Foreign exchange risk

The primary objective of foreign currency risk management is to create a natural hedge (cross-currency netting) within the Group by bundling the cash flows. In this connection, hedges are implemented centrally by Group Treasury using derivative hedging instruments. voestalpine AG hedges the budgeted (net) foreign currency cash flows for the next 12 months. Longer-term hedging is carried out only in connection with contracted project business. The hedging ratio is between 25% and 100% of the budgeted cash flows within the next 12 months.

Interest rate risk

voestalpine AG conducts interest rate risk assessments centrally for the entire Group. In particular, this entails managing cash flow risks (i.e. the risk that interest expense or interest income may undergo an adverse change). As of the March 31, 2019, reporting date, any increase in the interest rate by one percentage point would raise the net interest expense by EUR 14.3 million in the following business year. However, this is a reporting date assessment that may be subject to significant fluctuations over time. Interest-bearing investments have also been made, because voestalpine AG maintains a liquidity reserve to ensure the availability of liquidity. In order to avoid interest rate risks stemming from these investments, the interest rate exposure on the asset side (expressed by way of the modified duration) is coupled with the interest rate exposure on the liability side (asset/liability management).

Price risk

voestalpine AG also assesses price risks, primarily using scenario analyses for the purpose of quantifying interest and currency risks.

Uncertainties stemming from legislation

Energy tax rebate in Austria

It must be noted with respect to the Austrian energy tax rebate that the Austrian Federal Finance Court (Bundesfinanzgericht) has directed a request for a preliminary ruling to the European Court of Justice (ECJ) (BFG 10/31/2014, RE/5100001/2014). The amendment of the Austrian Energy Tax Rebate Act (Energieabgabenvergütungsgesetz) by means of the 2011 Austrian Budget Accompanying Act (Budgetbegleitgesetz – BBG 2011), which applies to periods after December 31, 2010, limited the energy tax rebate to manufacturing companies. Subsequently, the question as to whether this restriction, which may be deemed state aid, violated European Union law was submitted to the ECJ for a preliminary ruling; the highest court has by now answered the question in the affirmative (ECJ 07/21/2016, docket no. C-493/14, Dilly’s Wellnesshotel GmbH). This means that the restrictions envisioned in the BBG 2011 have not taken effect. Therefore, service providers, in particular, can retroactively apply for the energy tax rebate for periods after February 1, 2011. In its subsequent ruling, the Austrian Federal Finance Court declared that the restriction to manufacturing companies did not take effect. The Austrian fiscal authorities appealed this decision to the Austrian Higher Administrative Court (Verwaltungsgerichtshof), which in September 2017 (decision dated 09/14/2017, EU 2017/0005 and 0006-1) again sought recourse with the ECJ. The final applications of the advocate general were filed on February 14, 2019. To date, it is not known when the decision on the matter pending before the ECJ (C-585/17) will be handed down. No adverse impact is anticipated for the voestalpine Group.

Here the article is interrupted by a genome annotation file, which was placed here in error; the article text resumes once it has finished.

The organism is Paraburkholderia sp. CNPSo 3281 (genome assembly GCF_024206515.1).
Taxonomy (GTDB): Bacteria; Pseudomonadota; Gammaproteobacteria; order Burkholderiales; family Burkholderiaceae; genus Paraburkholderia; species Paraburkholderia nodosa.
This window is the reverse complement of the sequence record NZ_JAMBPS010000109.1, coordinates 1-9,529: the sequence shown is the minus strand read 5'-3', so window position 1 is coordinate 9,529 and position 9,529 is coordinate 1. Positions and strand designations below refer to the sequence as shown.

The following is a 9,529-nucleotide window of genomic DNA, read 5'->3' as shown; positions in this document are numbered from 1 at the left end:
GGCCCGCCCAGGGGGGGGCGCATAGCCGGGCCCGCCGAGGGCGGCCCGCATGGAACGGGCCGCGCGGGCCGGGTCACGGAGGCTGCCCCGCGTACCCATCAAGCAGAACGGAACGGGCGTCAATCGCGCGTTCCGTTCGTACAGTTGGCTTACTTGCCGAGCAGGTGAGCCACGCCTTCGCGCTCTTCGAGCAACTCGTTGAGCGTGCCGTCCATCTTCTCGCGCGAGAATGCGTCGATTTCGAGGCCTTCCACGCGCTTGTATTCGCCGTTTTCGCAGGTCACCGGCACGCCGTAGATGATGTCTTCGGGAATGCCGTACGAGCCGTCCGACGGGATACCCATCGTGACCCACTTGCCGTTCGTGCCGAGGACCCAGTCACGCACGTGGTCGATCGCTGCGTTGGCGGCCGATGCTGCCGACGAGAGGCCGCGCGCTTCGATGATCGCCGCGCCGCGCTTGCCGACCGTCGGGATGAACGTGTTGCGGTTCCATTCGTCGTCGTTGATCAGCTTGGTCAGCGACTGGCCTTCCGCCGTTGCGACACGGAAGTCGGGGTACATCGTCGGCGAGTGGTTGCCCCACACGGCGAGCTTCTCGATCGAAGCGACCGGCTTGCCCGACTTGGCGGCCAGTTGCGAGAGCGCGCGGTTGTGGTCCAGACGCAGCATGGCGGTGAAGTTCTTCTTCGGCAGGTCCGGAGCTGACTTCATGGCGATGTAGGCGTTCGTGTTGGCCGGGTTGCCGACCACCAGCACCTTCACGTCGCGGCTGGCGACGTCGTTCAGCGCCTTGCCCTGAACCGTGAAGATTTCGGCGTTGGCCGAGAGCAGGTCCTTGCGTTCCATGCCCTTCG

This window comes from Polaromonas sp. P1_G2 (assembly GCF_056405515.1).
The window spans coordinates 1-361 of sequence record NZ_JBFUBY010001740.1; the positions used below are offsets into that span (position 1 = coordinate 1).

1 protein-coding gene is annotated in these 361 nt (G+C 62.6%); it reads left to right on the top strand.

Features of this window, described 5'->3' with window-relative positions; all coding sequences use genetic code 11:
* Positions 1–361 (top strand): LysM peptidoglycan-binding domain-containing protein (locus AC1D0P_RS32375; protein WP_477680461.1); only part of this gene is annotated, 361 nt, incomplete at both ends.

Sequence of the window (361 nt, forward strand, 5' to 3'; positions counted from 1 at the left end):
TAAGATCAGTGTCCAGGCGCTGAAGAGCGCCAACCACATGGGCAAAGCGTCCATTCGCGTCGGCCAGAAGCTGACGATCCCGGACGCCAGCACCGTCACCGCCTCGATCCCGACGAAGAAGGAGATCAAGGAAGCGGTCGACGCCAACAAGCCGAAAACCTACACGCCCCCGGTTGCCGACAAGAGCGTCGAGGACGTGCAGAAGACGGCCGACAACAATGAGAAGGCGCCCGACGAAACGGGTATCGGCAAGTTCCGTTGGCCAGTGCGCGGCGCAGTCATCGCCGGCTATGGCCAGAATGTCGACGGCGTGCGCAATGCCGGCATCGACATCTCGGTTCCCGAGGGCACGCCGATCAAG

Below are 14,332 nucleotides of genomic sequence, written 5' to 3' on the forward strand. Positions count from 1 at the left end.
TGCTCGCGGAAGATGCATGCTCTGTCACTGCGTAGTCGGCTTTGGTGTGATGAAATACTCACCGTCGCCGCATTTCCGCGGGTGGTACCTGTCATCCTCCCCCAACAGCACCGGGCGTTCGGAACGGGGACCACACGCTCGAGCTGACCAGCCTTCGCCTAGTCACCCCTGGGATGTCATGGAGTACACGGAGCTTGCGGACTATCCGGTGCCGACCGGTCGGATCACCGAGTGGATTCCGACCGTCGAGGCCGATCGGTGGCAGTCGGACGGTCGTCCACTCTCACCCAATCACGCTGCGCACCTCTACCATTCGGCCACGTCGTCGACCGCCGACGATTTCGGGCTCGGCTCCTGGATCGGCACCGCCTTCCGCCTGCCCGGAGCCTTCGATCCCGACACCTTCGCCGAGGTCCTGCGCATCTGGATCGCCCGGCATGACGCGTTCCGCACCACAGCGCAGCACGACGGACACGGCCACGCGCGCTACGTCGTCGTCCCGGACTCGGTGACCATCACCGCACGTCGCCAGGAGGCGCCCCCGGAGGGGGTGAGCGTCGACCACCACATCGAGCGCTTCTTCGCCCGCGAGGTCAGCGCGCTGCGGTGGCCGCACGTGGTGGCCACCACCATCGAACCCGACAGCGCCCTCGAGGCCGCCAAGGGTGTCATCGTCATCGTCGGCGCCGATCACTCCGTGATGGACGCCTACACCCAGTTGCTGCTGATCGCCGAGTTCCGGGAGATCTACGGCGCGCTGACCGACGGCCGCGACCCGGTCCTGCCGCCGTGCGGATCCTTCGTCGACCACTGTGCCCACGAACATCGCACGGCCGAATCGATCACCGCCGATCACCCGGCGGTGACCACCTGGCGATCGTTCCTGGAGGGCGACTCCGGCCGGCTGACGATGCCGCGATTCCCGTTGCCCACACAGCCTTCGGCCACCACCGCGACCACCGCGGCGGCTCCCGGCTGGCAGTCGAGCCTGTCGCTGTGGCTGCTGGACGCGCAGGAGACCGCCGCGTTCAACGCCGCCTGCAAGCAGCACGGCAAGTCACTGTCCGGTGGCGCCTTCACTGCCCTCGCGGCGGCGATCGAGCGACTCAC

About voestalpine

In its business segments, voestalpine is a globally leading technology group with a unique combination of materials and processing expertise. With its top-quality products and system solutions using steel and other metals, it is a leading partner of the automotive and consumer goods industries as well as of the aerospace and oil & gas industries. voestalpine is also the world market leader in complete railway systems as well as in tool steel and special sections.


50 Countries on all 5 continents
500 Group companies and locations
52,000 Employees worldwide

Earnings FY 2018/19

€ 13.6 Billion


€ 1.6 Billion